Nathan Crow hoping for career as Indigenous relations manager in oil and gas industry

By Sam Laskaris
Cando Writer

Nathan Crow

Though he was making a decent living, Nathan Crow decided it was time for a change.

The 29-year-old Blackfoot, a member of Kainai Nation in Alberta, now finds himself back in school furthering his education.

Crow is a second-year student in the Indigenous Governance and Business Management program at the University of Lethbridge.

He’s also one of the four National Indigenous Economic Education Fund (NIEEF) scholarship winners this year.

NIEEF funding is provided through a charitable foundation set up by Cando, the national organization that promotes economic development in Indigenous communities throughout Canada.

The four NIEEF scholarship winners received $2,000 each.

“It helps with lightening my financial load,” Crow said of the money he received through the scholarship. “I’m going to be using it for living expenses for this semester and next semester.”

While Crow was officially one of the four NIEEF scholarship recipients this year, he was presented with the Plains Midstream Canada award as he was the winning Alberta-based applicant.

Crow had been in the workforce for almost a decade before he decided to continue his education.

From 2012-18 he worked for a powerline company, which took him away from his Lethbridge home to various remote communities in the province.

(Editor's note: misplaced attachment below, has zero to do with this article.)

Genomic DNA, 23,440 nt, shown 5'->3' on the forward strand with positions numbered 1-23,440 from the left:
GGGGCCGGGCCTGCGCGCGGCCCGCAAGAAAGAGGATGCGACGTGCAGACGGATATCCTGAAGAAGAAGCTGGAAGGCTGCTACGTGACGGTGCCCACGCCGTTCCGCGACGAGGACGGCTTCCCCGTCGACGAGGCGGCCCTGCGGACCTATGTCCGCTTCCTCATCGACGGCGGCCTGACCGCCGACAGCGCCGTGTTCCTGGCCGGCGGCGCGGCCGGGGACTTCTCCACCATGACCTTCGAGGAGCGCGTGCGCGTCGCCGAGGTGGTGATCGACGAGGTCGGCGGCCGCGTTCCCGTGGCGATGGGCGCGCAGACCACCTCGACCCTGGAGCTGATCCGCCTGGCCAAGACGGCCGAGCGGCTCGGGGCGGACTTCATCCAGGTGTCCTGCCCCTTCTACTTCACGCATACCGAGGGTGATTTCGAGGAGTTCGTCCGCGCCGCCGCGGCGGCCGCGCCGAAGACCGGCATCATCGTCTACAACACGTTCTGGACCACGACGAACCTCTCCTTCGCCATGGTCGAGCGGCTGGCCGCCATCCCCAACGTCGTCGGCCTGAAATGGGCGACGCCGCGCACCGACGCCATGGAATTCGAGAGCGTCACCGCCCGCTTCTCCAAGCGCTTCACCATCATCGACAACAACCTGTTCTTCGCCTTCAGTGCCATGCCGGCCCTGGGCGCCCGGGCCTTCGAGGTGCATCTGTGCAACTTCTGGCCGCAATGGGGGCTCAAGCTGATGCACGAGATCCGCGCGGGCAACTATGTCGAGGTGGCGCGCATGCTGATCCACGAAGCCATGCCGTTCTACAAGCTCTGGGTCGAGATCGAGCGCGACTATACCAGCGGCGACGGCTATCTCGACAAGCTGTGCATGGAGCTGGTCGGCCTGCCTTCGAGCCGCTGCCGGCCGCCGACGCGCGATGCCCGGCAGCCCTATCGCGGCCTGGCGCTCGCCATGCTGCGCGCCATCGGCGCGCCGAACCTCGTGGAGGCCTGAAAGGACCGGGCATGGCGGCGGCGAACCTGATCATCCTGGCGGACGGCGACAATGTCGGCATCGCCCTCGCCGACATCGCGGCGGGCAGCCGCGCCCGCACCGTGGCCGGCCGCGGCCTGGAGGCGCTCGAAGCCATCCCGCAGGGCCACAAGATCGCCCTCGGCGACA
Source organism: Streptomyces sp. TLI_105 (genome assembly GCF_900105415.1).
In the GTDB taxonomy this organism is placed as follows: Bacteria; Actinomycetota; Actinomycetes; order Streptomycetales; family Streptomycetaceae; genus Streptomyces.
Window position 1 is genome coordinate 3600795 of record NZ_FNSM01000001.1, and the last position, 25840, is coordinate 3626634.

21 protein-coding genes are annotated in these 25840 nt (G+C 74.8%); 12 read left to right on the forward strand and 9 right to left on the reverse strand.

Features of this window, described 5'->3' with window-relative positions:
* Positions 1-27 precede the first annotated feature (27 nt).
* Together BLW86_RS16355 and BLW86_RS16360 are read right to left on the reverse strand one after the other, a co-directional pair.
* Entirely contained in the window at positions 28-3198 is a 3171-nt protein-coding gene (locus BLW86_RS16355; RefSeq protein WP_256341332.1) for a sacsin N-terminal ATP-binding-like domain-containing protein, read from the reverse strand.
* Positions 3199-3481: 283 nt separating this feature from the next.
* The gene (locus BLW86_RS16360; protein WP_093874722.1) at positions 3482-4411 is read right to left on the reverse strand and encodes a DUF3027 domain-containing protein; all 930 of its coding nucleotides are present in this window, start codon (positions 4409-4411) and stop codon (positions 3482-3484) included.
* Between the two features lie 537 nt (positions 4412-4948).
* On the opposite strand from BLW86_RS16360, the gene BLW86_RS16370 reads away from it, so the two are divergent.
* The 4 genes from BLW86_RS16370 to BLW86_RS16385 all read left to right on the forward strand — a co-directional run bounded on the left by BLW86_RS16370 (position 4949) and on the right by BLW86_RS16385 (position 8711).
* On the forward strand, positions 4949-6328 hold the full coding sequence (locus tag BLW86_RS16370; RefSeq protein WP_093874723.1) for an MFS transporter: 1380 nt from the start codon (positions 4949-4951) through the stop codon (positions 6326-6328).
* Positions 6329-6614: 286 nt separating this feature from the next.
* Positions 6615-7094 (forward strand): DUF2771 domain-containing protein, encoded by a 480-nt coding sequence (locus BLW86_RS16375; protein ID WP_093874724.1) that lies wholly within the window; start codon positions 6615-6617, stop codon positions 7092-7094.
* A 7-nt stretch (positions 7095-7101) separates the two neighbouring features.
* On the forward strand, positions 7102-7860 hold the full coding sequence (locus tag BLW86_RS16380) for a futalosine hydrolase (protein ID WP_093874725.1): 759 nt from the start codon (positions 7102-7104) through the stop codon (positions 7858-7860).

“It was really good money because I was a foreman for the company,” he said. “But it was a feast or famine lifestyle.”

Crow said there would be periods when he would be laid off work for 3-4 months at a time.

That convinced him to try to eventually find an alternate career with steadier, year-round employment.

While he did enjoy his work with the powerline company, Crow also felt he should seek a job that he’ll be able to do for a long time.

“I know my mind will take me a lot further than my body will,” he said.

Since he had graduated high school in 2011, Crow decided he need to ease back into the lifestyle of a student.

That’s why in September of 2019 he enrolled in the First Nations transition program offered through the University of Lethbridge. He completed a pair of semesters in this program before starting his current course work.

This past summer Crow worked as an intern in the Indigenous field sector for a Calgary-based oil and gas company.

He now aspires to do similar work on a full-time basis.

“Currently my plan is to be an Indigenous relations manager for the oil and gas industry,” he said.

Crow is excelling in his current school program. He’s been on the Dean’s Honours list each semester.

He’s been able to maintain his high marks even though he is currently working three part-time jobs at the school.

Crow is a student assistant at the university library and also a student mentor with enrolment services.

He was also recently elected to the paid position of being the Indigenous student representative with the university’s student union council.